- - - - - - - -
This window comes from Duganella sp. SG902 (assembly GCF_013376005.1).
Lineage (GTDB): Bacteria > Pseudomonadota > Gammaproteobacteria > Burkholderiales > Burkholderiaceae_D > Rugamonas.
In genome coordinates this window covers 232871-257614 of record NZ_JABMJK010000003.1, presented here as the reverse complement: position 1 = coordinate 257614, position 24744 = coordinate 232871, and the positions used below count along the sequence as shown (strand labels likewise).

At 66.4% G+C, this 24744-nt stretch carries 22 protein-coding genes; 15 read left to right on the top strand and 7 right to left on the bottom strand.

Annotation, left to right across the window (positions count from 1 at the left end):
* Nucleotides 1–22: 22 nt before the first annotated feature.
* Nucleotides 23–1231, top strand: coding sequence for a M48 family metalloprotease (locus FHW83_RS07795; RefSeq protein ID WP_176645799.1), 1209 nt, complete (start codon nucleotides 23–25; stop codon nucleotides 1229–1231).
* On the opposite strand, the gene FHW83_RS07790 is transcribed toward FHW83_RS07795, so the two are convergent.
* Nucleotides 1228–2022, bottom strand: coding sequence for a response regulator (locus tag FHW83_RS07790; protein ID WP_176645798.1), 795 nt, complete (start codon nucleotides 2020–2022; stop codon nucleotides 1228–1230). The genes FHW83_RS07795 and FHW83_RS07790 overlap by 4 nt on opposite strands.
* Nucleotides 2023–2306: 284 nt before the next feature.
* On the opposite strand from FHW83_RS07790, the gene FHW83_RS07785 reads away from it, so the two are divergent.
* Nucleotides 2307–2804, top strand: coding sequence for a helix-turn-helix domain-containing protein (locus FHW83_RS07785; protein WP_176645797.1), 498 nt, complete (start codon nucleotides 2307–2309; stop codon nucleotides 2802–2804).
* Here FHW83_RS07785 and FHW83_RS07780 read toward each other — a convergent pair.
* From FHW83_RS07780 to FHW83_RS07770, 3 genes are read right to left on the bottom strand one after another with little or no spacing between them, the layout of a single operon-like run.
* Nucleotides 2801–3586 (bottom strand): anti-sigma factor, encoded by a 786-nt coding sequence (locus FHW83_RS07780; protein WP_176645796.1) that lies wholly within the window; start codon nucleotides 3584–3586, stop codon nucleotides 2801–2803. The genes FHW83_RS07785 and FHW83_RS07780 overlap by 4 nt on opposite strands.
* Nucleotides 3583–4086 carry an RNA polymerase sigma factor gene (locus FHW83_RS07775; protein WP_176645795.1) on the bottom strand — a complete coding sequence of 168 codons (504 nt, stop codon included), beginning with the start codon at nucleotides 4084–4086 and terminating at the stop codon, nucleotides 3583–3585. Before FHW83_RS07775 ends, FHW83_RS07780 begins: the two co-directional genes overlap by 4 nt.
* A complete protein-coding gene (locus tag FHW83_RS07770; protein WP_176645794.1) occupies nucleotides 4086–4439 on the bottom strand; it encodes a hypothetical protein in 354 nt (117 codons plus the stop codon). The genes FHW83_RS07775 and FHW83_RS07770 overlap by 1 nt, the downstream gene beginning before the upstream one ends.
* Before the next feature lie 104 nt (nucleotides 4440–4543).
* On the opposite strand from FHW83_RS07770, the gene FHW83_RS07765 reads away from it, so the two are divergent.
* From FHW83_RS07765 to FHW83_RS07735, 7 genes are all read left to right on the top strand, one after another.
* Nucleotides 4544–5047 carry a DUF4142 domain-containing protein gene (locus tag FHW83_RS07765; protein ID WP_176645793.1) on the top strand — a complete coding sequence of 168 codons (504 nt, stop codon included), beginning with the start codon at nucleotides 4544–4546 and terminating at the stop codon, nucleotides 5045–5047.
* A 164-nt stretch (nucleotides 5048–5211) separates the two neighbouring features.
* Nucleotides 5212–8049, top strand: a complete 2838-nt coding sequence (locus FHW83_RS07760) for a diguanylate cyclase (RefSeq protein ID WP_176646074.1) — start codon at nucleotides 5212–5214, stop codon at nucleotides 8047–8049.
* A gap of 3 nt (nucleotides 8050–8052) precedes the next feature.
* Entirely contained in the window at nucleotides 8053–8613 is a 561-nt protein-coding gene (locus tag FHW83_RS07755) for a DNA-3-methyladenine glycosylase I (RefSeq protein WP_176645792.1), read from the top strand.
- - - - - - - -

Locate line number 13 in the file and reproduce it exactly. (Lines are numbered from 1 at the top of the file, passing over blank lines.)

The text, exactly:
* Here FHW83_RS07785 and FHW83_RS07780 read toward each other — a convergent pair.